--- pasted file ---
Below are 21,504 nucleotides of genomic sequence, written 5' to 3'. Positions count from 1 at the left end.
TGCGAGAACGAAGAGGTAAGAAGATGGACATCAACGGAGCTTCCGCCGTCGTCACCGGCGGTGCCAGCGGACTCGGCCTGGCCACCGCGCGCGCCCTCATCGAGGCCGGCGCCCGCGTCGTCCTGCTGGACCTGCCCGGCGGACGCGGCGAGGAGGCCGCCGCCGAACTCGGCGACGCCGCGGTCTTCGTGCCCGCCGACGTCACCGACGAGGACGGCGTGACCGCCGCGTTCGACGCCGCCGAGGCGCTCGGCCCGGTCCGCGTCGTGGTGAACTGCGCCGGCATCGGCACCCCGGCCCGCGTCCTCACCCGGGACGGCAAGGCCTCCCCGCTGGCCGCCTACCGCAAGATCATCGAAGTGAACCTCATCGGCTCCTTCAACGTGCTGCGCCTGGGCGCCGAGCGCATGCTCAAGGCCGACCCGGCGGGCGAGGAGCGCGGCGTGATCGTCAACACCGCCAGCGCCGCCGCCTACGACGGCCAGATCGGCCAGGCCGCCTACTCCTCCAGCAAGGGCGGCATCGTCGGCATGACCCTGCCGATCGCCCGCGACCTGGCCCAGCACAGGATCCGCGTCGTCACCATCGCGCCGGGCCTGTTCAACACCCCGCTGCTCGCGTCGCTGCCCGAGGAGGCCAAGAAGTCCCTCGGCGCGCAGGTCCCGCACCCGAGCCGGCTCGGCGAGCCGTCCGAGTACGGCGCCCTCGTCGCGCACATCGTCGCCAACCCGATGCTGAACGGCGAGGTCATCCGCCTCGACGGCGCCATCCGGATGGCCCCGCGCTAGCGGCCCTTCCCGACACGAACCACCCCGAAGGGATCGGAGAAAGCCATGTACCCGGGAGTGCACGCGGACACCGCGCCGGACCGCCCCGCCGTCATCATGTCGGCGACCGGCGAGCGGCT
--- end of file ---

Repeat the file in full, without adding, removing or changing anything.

Below are 21,504 nucleotides of genomic sequence, written 5' to 3'. Positions count from 1 at the left end.
TGCGAGAACGAAGAGGTAAGAAGATGGACATCAACGGAGCTTCCGCCGTCGTCACCGGCGGTGCCAGCGGACTCGGCCTGGCCACCGCGCGCGCCCTCATCGAGGCCGGCGCCCGCGTCGTCCTGCTGGACCTGCCCGGCGGACGCGGCGAGGAGGCCGCCGCCGAACTCGGCGACGCCGCGGTCTTCGTGCCCGCCGACGTCACCGACGAGGACGGCGTGACCGCCGCGTTCGACGCCGCCGAGGCGCTCGGCCCGGTCCGCGTCGTGGTGAACTGCGCCGGCATCGGCACCCCGGCCCGCGTCCTCACCCGGGACGGCAAGGCCTCCCCGCTGGCCGCCTACCGCAAGATCATCGAAGTGAACCTCATCGGCTCCTTCAACGTGCTGCGCCTGGGCGCCGAGCGCATGCTCAAGGCCGACCCGGCGGGCGAGGAGCGCGGCGTGATCGTCAACACCGCCAGCGCCGCCGCCTACGACGGCCAGATCGGCCAGGCCGCCTACTCCTCCAGCAAGGGCGGCATCGTCGGCATGACCCTGCCGATCGCCCGCGACCTGGCCCAGCACAGGATCCGCGTCGTCACCATCGCGCCGGGCCTGTTCAACACCCCGCTGCTCGCGTCGCTGCCCGAGGAGGCCAAGAAGTCCCTCGGCGCGCAGGTCCCGCACCCGAGCCGGCTCGGCGAGCCGTCCGAGTACGGCGCCCTCGTCGCGCACATCGTCGCCAACCCGATGCTGAACGGCGAGGTCATCCGCCTCGACGGCGCCATCCGGATGGCCCCGCGCTAGCGGCCCTTCCCGACACGAACCACCCCGAAGGGATCGGAGAAAGCCATGTACCCGGGAGTGCACGCGGACACCGCGCCGGACCGCCCCGCCGTCATCATGTCGGCGACCGGCGAGCGGCT